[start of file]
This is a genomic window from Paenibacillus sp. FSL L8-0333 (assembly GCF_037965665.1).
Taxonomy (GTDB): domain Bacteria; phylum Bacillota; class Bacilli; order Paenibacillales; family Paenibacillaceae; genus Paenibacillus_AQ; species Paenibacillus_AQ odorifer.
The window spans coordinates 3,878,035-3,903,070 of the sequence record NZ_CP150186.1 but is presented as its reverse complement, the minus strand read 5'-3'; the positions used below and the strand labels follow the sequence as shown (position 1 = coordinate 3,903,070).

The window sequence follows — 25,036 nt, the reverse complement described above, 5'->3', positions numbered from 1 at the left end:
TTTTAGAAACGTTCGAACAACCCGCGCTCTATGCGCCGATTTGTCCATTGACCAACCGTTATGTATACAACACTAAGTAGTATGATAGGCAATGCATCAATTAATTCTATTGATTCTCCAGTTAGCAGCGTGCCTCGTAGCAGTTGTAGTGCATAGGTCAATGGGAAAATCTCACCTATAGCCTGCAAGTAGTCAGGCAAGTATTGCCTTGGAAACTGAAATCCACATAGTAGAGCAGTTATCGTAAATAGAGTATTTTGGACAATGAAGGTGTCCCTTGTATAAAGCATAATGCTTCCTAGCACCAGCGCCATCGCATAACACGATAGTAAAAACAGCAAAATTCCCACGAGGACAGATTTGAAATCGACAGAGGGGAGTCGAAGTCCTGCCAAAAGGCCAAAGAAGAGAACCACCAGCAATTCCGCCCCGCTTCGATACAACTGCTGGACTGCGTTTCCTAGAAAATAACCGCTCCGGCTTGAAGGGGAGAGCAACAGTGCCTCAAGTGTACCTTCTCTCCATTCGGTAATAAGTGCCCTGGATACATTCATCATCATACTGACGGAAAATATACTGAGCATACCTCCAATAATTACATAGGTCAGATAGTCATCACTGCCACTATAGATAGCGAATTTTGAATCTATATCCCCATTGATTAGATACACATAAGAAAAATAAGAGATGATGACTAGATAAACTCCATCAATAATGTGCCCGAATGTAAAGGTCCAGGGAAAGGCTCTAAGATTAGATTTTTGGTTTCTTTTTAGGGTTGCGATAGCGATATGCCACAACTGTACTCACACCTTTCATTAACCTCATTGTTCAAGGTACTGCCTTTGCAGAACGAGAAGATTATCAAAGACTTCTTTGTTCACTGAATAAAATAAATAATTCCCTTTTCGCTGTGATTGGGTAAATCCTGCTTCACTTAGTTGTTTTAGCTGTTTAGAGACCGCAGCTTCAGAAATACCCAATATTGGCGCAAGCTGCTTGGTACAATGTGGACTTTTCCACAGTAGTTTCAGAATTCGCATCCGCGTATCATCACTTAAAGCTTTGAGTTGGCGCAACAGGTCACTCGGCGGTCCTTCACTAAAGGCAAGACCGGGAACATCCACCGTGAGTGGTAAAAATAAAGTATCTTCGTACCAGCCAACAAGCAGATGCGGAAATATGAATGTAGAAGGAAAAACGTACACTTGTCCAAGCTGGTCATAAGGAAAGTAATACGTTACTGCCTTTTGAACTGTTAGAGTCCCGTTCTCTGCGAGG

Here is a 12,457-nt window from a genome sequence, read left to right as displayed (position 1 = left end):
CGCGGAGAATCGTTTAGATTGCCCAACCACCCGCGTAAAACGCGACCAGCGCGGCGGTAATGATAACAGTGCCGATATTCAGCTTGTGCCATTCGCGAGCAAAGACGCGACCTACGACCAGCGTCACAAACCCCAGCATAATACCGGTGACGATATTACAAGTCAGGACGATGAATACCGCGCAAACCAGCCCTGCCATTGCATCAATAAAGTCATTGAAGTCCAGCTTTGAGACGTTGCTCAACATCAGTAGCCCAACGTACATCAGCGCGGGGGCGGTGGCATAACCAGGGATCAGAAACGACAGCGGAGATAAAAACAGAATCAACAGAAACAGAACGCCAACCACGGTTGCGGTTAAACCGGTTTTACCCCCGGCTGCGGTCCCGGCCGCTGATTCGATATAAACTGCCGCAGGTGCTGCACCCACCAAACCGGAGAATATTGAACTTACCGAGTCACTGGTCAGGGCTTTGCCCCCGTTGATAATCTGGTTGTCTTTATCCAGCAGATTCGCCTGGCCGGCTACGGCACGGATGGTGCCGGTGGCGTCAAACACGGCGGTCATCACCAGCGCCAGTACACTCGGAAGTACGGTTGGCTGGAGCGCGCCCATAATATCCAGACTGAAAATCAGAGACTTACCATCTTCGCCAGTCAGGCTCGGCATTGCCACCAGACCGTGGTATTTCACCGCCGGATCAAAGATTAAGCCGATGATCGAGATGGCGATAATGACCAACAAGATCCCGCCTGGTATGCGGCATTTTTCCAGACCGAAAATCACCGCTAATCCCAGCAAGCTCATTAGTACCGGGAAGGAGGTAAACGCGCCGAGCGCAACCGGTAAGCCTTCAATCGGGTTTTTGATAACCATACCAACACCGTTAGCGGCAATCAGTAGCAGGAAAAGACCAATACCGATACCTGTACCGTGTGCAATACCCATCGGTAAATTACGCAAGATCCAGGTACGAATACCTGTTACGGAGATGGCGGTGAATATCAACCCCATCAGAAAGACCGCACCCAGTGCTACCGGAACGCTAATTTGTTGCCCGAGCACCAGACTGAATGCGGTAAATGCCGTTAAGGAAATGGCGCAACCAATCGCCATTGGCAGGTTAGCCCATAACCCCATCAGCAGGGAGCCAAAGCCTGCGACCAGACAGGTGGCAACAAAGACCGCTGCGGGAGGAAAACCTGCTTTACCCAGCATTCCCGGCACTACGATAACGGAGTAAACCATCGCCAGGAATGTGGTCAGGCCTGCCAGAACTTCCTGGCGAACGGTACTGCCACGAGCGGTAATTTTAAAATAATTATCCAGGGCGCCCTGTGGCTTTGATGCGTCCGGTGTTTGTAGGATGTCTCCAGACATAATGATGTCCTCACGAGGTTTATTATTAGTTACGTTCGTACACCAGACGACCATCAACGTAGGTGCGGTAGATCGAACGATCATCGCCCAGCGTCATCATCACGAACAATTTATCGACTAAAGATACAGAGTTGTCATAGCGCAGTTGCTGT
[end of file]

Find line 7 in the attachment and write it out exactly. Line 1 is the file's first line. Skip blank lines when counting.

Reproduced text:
CGCGGAGAATCGTTTAGATTGCCCAACCACCCGCGTAAAACGCGACCAGCGCGGCGGTAATGATAACAGTGCCGATATTCAGCTTGTGCCATTCGCGAGCAAAGACGCGACCTACGACCAGCGTCACAAACCCCAGCATAATACCGGTGACGATATTACAAGTCAGGACGATGAATACCGCGCAAACCAGCCCTGCCATTGCATCAATAAAGTCATTGAAGTCCAGCTTTGAGACGTTGCTCAACATCAGTAGCCCAACGTACATCAGCGCGGGGGCGGTGGCATAACCAGGGATCAGAAACGACAGCGGAGATAAAAACAGAATCAACAGAAACAGAACGCCAACCACGGTTGCGGTTAAACCGGTTTTACCCCCGGCTGCGGTCCCGGCCGCTGATTCGATATAAACTGCCGCAGGTGCTGCACCCACCAAACCGGAGAATATTGAACTTACCGAGTCACTGGTCAGGGCTTTGCCCCCGTTGATAATCTGGTTGTCTTTATCCAGCAGATTCGCCTGGCCGGCTACGGCACGGATGGTGCCGGTGGCGTCAAACACGGCGGTCATCACCAGCGCCAGTACACTCGGAAGTACGGTTGGCTGGAGCGCGCCCATAATATCCAGACTGAAAATCAGAGACTTACCATCTTCGCCAGTCAGGCTCGGCATTGCCACCAGACCGTGGTATTTCACCGCCGGATCAAAGATTAAGCCGATGATCGAGATGGCGATAATGACCAACAAGATCCCGCCTGGTATGCGGCATTTTTCCAGACCGAAAATCACCGCTAATCCCAGCAAGCTCATTAGTACCGGGAAGGAGGTAAACGCGCCGAGCGCAACCGGTAAGCCTTCAATCGGGTTTTTGATAACCATACCAACACCGTTAGCGGCAATCAGTAGCAGGAAAAGACCAATACCGATACCTGTACCGTGTGCAATACCCATCGGTAAATTACGCAAGATCCAGGTACGAATACCTGTTACGGAGATGGCGGTGAATATCAACCCCATCAGAAAGACCGCACCCAGTGCTACCGGAACGCTAATTTGTTGCCCGAGCACCAGACTGAATGCGGTAAATGCCGTTAAGGAAATGGCGCAACCAATCGCCATTGGCAGGTTAGCCCATAACCCCATCAGCAGGGAGCCAAAGCCTGCGACCAGACAGGTGGCAACAAAGACCGCTGCGGGAGGAAAACCTGCTTTACCCAGCATTCCCGGCACTACGATAACGGAGTAAACCATCGCCAGGAATGTGGTCAGGCCTGCCAGAACTTCCTGGCGAACGGTACTGCCACGAGCGGTAATTTTAAAATAATTATCCAGGGCGCCCTGTGGCTTTGATGCGTCCGGTGTTTGTAGGATGTCTCCAGACATAATGATGTCCTCACGAGGTTTATTATTAGTTACGTTCGTACACCAGACGACCATCAACGTAGGTGCGGTAGATCGAACGATCATCGCCCAGCGTCATCATCACGAACAATTTATCGACTAAAGATACAGAGTTGTCATAGCGCAGTTGCTGT